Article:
A 'guarantee not included' label on their advertising would go some way to achieving that, but a proper industry publicity campaign would help too. The Government is forever informing drivers about the risks and their responsibilities in advertising campaigns. It's time we had one for savers too. 

A version of this article was also published in the Herald on Sunday. It is here with permission.

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Lets say that the govt said: "There will be no govt bailout of any bank in NZ. The OBR will be enforced", would the banks become more prudent all of a sudden? Hahaha!
The Aussi banks are already facing a huge losses in the minerals field:

Well this adds even more urgency to get my savings out of a TD at ASB and into Auckland property. Thank you for this insight. It's almost as the goal of OBR is to pump up housing.

which is ironic as it's the Auckland housing market that is causing most of the risk.

It would appear that the banks have confidence in the Auckland market. This article was in Stuff today which was quite interesting:


But buyers in the market now can feel reassured they are not going to see prices plummet in the same way.

Goodall (Corelogic senior research analyst) said it would be hard for the same thing to happen again because banks were now more particular about their lending. "It was too easy to get ridiculous amounts of money, that's not so likely any more."

All of NZ need to see The Big Short

Anyone left now not knowing how fraudulent the system is not going to change their views let alone understand TBS. Infact for many knowing the truth would lead to chronic depression. Don't underestimate human ignorance to facts that don't suit their ingrained life long feed of propaganda. Governments know this, hence no mass riots on Wall St post bailouts

people living in bubbles never see them, all it takes is a reversal of Chinese money flowing into the west.

The expansion of Chinese Credit has been greater than I previously imagined possible. Hundreds of billions – perhaps Trillions - have flowed out of China, with untold amounts flowing into the U.S. (real estate, securities and M&A). For that matter, I believe huge inbound flows have been inflating U.S. securities and some real estate markets, especially “money” fleeing bursting EM Bubbles.

Indeed, extraordinary international financial flows are fundamental to the global government finance Bubble thesis, flows that I believe are increasingly at risk. Along with Bubble flows from China and out of faltering EM, I believe speculative flows grew to immense proportions. And, importantly, the massive global pool of destabilizing speculative finance has been inflated by the proliferation of leveraged strategies. Chair Yellen may not see “high leverage,” yet on a globalized basis I strongly believe speculative leverage reached new heights over recent years. “Carry trade” speculation – borrowing in low-yielding currencies (yen, swissy, euro, etc.) - has proliferated over recent years, especially after the 2012 “whatever it takes” devaluations orchestrated by the European Central Bank and Bank of Japan.

Chinese money is not going to stop.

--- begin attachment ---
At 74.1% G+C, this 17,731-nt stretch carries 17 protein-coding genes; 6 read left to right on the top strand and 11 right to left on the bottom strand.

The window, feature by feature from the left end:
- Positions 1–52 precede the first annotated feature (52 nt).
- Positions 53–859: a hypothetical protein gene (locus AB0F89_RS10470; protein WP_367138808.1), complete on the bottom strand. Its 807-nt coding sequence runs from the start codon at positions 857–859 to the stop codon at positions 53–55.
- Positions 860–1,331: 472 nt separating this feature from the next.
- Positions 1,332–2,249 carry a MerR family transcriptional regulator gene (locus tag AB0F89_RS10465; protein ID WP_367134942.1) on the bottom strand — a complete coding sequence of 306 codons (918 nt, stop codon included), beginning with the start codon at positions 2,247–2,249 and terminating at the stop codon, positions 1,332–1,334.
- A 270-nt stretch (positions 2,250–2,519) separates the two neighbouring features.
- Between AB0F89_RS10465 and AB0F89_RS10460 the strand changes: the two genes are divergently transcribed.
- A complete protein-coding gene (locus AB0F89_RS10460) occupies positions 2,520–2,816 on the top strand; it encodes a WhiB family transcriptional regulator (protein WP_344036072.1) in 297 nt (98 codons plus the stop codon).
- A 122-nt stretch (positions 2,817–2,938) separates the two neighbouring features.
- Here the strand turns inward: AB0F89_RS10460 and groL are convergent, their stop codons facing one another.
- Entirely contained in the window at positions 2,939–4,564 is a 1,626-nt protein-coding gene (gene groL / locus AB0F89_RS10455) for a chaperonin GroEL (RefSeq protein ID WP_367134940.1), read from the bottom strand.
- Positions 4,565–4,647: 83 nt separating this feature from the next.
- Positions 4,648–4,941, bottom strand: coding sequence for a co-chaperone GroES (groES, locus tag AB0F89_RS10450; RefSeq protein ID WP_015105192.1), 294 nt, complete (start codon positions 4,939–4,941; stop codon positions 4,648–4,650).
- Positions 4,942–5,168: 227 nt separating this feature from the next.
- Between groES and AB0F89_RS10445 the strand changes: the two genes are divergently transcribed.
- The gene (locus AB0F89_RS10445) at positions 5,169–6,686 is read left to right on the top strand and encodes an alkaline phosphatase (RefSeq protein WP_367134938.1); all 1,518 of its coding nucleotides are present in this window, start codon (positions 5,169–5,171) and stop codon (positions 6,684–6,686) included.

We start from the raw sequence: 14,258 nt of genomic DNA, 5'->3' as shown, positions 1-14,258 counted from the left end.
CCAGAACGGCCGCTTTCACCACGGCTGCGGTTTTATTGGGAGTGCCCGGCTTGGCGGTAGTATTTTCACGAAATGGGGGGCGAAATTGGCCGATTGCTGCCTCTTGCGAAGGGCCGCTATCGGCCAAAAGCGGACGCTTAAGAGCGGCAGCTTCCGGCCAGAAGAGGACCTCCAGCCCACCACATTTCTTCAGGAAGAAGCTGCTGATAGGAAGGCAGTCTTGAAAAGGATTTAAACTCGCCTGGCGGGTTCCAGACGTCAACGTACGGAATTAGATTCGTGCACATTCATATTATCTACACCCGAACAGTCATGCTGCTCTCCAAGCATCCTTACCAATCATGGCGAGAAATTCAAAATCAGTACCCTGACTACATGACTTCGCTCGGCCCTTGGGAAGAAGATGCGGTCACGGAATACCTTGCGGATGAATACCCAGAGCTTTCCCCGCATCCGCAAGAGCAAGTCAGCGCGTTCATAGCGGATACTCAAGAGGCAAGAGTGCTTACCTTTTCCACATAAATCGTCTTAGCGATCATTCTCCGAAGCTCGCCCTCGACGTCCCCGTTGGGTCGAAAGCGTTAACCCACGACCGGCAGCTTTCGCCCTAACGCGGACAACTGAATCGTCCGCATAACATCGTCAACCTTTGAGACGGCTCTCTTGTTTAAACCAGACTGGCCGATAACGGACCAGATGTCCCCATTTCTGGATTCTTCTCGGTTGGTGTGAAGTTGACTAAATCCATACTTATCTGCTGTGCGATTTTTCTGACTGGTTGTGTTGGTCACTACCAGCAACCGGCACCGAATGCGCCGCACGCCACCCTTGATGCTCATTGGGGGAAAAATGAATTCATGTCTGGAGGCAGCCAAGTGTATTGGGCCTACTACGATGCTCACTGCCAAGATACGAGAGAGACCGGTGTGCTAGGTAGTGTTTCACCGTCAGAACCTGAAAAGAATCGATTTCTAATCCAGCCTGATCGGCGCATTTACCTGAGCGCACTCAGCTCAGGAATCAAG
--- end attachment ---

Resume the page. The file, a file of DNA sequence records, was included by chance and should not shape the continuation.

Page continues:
The Chinese Communist Party are playing wack-a-mole but they are clamping down as new avenues are found to circumvent the rules of getting money out of China. I wouldn't rely on Chinese money propping up the Auckland property market.

Is Corelogic going to bet its house on that statement?

How does this quote relate to the Auckland market. There is nothing in the article about banks confidence in Auckland. The article refers to markets outside Auckland that have declined due to "artificial price peaks that were not sustainable".

I would assume the banks would look at each region and assess the risks peculiar to the region/city/town. The banks being nationwide would have an assessment for the Auckland market.

While true - it doesn't mean they actually they follow their own risk assessments. If you have enough equity - the banks will lend to you even if the market turns - your equity is lost first....

The Auckland market is as safe as money in the bank, so sayeth the bank.

At least with a collapse you would still own a place to live, if i love my savings then I have nothing.

Buy gold?

Or buy a safe and put cash in it.

An OBR event would occur after the bank has lost all its assets/reserves. This implies the housing market would have already collapsed by 30%+ ergo you would lose your money earlier, IMHO.

I’ve read in various articles that in case of a bank bail-in, derivatives will get paid out before the depositors as these are regarded as unsecured loans.

My question is, do any of the NZ banks dabble, read gamble, on these financial structures?
And if so which banks?

for certain the 'covered bonds' issued by NZ banks to overseas investors are exempt from OBR. As of last June "some $20 billion of residential mortgages in New Zealand were encumbered by covered bond programmes, of which 44% were against properties in Auckland, Fitch said". These assets will not be available to NZ depositors in case their bank gets into difficulty.

In contrast to the RBNZ approach, in Australia the RBA did not allow covered bonds to be introduced until all deposits were backed by deposit insurance ($250,000 per person per bank). The RBNZ has chosen to leave NZ depositors exposed to banking failure while protecting the overseas holders of covered bonds.

Try explaining that to the hoi-poloi

I don't believe that covered bonds are exempt from the OBR. I believe it just shuffles the holders ahead of other bond holders.

Perhaps someone could clarify this.

As per their name and intent covered bonds are guaranteed by a specific pool of low LVR residential mortgages and any non-performing mortgages are regularly removed from the covered bond pool - in New Zealand. In Australia the RBA can stop that removal if a bank gets into financial trouble. This is not the case in NZ. Hence the covered bonds are guaranteed by performing loans which are not available to NZ depositors. You could be forgiven if you view this as a pre-determined 'good' bank versus what is left for NZ depositors.